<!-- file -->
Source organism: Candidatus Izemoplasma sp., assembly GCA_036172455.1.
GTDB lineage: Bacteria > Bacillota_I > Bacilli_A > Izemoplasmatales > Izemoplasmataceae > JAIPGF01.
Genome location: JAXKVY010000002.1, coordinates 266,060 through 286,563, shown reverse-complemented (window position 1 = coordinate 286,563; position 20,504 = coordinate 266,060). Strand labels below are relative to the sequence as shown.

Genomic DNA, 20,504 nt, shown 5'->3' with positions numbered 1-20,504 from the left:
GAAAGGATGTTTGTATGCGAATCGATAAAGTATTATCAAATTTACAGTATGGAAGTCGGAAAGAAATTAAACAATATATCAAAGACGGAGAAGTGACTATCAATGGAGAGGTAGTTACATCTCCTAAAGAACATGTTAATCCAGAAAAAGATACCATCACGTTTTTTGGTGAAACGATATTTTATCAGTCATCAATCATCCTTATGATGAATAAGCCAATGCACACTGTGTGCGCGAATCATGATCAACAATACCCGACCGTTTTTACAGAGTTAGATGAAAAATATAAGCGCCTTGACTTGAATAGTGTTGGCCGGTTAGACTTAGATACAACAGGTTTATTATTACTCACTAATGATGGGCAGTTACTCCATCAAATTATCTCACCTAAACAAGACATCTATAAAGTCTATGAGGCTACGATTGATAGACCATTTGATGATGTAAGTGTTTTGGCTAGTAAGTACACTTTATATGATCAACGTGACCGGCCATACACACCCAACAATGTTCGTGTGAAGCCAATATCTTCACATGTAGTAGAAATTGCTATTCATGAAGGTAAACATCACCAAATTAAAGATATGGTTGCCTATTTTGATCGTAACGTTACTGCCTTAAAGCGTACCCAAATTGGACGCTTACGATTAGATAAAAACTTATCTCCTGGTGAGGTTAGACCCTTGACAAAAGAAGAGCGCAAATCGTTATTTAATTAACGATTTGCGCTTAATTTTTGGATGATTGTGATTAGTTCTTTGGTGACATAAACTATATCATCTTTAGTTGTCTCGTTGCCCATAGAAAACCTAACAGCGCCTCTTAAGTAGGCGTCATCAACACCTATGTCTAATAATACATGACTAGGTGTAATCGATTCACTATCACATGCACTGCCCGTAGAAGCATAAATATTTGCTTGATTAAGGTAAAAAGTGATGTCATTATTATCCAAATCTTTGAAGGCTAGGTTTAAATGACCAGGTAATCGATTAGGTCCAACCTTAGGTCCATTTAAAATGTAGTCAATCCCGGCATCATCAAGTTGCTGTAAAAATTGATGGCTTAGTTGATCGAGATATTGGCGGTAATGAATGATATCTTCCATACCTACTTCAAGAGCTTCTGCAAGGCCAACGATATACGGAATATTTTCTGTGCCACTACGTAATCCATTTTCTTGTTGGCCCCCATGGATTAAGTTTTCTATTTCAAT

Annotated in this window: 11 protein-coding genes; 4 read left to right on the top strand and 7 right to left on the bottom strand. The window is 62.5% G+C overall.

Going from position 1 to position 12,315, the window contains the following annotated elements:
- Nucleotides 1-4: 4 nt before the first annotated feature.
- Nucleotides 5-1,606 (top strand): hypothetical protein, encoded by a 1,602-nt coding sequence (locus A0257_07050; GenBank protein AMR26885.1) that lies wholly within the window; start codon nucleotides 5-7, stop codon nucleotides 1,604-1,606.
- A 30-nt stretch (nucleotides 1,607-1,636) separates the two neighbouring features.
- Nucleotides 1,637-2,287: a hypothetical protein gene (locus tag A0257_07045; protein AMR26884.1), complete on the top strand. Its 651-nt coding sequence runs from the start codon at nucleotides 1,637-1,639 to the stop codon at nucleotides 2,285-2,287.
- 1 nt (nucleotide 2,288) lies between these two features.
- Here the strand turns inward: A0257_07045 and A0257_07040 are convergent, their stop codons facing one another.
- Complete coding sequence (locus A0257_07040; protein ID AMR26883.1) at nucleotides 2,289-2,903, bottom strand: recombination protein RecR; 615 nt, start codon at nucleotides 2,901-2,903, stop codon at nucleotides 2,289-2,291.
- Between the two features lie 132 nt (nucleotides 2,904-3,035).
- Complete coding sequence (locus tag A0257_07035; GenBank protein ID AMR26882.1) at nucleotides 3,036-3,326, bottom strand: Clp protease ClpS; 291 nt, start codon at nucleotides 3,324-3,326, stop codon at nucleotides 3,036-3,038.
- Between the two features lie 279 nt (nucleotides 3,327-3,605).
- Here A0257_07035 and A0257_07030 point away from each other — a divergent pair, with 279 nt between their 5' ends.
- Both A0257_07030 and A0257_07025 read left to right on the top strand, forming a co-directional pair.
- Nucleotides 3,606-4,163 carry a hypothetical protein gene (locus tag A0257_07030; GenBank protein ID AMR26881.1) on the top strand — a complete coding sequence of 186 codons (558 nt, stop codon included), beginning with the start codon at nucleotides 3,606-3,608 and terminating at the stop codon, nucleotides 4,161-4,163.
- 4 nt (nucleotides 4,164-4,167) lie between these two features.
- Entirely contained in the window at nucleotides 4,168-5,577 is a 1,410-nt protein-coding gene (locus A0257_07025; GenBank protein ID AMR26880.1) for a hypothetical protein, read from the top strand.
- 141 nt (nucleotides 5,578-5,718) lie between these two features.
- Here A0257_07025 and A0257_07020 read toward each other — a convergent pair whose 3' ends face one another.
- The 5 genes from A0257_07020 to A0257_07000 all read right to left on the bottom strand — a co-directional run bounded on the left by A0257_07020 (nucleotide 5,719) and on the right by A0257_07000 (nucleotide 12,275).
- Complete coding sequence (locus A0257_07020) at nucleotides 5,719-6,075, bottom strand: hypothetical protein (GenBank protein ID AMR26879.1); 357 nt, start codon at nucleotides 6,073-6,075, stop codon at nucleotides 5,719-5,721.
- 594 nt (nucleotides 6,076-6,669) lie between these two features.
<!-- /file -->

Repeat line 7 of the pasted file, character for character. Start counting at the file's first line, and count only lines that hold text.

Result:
Going from position 1 to position 12,315, the window contains the following annotated elements: